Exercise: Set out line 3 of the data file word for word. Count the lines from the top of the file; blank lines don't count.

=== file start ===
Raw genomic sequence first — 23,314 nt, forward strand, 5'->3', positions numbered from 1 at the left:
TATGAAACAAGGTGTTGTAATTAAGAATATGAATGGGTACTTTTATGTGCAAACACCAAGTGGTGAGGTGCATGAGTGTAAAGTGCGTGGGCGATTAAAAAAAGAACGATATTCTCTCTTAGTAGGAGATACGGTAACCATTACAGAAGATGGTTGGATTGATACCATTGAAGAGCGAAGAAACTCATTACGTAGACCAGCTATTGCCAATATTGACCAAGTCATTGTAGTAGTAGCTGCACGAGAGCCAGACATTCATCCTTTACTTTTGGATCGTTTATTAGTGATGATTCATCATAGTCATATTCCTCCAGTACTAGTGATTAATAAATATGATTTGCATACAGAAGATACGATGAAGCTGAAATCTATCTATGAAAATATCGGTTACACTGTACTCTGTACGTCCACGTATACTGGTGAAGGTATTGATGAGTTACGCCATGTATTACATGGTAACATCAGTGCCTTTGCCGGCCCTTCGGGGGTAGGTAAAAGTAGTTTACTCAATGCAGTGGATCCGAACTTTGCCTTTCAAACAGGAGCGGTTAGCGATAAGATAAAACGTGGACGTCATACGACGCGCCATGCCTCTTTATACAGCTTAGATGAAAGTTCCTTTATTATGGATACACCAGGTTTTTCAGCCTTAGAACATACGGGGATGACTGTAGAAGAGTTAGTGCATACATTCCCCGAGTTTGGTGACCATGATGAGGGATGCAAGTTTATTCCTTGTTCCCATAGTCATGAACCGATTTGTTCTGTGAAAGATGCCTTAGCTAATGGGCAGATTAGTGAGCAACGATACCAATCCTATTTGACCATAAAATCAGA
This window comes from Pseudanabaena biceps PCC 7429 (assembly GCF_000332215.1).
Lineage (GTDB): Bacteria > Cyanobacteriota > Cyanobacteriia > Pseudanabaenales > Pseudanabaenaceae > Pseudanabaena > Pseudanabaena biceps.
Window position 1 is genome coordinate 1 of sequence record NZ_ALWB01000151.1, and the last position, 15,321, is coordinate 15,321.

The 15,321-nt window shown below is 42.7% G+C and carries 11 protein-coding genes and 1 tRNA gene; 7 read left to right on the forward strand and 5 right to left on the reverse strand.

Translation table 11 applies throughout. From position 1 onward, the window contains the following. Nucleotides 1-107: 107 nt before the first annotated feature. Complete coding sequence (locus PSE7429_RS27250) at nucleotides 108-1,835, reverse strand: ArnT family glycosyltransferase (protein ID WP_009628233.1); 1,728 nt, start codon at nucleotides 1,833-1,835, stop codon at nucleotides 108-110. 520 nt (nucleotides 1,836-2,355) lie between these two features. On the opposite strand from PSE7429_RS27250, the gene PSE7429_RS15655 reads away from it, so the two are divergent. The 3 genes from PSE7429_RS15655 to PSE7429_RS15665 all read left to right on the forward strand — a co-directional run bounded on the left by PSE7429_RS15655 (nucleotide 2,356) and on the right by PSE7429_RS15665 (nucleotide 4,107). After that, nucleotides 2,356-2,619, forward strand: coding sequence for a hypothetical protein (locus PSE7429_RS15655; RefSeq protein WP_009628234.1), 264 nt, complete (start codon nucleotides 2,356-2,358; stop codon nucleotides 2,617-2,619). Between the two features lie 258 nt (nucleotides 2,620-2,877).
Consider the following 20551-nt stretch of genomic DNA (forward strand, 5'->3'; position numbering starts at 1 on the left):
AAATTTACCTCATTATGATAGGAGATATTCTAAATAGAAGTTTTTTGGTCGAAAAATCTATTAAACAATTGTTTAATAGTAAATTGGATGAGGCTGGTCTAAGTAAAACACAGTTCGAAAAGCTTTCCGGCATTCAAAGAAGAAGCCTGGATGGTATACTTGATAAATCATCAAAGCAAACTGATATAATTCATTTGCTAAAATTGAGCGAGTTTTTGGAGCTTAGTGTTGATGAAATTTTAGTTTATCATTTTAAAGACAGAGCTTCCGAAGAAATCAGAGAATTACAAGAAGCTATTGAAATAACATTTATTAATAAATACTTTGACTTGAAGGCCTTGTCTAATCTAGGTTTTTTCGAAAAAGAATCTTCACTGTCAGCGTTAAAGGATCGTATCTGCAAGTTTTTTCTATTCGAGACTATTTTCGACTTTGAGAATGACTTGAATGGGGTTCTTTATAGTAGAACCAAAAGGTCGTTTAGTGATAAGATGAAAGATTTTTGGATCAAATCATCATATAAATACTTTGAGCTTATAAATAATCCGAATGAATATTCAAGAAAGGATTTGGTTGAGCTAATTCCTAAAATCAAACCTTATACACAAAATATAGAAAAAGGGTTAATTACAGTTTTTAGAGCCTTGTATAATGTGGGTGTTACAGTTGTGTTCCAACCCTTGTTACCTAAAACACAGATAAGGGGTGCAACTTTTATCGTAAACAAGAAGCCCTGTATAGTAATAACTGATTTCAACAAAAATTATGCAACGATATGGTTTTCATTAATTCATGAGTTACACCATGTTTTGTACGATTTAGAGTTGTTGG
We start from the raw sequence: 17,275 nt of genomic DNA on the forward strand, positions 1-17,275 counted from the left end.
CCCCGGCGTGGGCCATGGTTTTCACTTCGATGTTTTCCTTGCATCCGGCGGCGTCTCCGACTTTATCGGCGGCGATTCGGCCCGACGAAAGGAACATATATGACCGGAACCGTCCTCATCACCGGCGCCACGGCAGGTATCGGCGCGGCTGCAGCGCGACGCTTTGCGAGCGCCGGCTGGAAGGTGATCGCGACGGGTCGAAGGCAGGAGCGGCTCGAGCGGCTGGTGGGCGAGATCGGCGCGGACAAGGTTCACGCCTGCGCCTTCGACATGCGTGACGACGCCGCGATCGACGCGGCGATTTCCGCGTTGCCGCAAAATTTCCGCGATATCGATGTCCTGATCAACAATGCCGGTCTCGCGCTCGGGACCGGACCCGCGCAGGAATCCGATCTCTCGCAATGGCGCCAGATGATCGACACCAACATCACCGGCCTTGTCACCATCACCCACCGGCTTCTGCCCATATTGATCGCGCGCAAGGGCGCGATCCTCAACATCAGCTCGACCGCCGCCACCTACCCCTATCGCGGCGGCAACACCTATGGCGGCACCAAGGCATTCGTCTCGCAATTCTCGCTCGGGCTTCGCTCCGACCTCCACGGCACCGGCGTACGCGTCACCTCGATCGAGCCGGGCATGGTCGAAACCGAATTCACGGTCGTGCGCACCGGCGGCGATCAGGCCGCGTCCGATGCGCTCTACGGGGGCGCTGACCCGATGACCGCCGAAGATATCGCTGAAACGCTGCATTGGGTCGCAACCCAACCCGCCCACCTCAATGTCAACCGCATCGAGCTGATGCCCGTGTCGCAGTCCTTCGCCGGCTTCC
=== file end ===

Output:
This window comes from Pseudanabaena biceps PCC 7429 (assembly GCF_000332215.1).